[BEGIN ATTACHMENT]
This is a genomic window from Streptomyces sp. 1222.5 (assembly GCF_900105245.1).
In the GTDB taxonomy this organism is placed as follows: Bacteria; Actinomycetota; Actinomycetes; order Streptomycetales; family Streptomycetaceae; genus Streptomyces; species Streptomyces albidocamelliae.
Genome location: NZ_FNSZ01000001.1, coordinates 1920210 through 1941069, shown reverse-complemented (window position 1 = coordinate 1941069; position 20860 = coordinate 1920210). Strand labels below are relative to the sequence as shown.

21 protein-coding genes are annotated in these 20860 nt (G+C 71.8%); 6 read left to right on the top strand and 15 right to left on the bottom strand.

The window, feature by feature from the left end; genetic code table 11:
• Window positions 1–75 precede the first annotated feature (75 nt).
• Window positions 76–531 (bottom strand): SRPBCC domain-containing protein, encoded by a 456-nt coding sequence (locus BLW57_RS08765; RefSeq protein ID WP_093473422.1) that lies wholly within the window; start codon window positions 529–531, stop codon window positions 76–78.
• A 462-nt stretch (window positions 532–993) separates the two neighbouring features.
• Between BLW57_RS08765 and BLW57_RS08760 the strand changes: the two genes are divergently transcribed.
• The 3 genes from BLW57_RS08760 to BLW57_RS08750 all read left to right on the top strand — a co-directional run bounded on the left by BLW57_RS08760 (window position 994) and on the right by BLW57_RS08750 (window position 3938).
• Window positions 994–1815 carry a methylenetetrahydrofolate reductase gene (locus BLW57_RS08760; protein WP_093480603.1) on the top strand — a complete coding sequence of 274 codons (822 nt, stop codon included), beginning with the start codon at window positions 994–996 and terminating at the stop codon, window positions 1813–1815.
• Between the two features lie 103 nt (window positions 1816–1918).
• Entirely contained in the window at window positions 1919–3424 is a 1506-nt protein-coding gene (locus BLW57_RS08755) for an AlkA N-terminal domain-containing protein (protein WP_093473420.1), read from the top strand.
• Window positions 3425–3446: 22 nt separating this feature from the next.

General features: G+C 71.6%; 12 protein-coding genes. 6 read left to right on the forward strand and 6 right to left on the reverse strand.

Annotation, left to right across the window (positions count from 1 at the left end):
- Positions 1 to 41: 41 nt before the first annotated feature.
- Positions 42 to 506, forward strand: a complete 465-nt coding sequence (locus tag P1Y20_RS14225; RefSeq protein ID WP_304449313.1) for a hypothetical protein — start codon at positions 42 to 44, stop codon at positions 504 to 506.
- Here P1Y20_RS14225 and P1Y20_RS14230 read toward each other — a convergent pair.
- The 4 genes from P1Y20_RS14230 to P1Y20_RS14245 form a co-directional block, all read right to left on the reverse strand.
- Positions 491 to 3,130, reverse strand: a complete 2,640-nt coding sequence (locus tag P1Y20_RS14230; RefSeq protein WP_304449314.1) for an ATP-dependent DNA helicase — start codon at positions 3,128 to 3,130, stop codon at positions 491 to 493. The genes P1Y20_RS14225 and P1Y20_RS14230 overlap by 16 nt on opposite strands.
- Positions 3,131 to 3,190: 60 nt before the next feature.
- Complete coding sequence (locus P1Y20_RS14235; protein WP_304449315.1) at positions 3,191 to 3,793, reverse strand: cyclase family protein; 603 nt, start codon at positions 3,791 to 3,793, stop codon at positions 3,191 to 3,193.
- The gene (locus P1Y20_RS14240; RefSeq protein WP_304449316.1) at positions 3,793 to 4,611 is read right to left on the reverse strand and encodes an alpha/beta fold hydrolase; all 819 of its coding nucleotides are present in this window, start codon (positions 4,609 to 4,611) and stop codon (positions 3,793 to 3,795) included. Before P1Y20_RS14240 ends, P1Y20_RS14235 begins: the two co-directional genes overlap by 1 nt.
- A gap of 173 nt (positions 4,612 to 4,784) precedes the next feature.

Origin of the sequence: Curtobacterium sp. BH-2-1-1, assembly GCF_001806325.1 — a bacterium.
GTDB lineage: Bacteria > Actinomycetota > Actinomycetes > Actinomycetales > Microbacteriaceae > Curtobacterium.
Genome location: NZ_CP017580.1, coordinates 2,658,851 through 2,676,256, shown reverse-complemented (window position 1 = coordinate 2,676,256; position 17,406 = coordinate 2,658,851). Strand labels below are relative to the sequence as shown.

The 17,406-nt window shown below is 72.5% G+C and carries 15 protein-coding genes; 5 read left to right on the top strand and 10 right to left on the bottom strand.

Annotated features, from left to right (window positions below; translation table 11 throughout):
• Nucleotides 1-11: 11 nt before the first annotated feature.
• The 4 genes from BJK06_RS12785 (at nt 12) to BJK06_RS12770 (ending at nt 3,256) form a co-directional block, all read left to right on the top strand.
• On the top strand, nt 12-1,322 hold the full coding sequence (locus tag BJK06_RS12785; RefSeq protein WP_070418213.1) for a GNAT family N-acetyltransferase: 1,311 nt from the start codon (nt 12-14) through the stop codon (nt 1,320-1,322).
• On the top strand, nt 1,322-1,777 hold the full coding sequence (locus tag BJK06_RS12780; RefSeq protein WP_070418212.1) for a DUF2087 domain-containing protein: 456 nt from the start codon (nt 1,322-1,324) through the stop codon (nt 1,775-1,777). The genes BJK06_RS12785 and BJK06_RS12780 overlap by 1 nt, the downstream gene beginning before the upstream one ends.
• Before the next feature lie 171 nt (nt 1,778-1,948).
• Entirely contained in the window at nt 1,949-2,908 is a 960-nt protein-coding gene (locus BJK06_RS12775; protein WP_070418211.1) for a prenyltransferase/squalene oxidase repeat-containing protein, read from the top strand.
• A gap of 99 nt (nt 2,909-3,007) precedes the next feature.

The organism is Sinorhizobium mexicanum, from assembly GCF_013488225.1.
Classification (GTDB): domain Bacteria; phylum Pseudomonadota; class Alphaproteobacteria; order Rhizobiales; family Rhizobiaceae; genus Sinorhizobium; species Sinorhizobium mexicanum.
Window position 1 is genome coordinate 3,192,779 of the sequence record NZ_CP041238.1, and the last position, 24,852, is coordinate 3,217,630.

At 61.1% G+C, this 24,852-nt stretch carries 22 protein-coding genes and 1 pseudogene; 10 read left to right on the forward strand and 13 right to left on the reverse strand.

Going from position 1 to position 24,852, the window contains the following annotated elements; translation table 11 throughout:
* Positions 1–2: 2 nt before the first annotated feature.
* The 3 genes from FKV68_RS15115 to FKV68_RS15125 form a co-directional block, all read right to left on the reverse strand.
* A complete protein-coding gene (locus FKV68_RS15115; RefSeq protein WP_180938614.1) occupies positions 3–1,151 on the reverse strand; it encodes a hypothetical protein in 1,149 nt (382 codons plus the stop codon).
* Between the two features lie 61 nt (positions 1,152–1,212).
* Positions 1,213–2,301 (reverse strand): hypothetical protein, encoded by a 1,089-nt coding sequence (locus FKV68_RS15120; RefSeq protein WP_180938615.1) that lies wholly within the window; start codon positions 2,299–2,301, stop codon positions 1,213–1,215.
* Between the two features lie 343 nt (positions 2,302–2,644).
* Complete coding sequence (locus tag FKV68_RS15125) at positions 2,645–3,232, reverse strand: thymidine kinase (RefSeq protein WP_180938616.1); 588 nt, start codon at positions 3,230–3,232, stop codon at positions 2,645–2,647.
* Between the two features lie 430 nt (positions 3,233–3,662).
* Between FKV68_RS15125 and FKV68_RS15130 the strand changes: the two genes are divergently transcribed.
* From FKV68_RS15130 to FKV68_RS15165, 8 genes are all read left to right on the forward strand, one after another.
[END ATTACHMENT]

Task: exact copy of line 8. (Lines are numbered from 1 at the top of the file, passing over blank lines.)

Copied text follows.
• A 462-nt stretch (window positions 532–993) separates the two neighbouring features.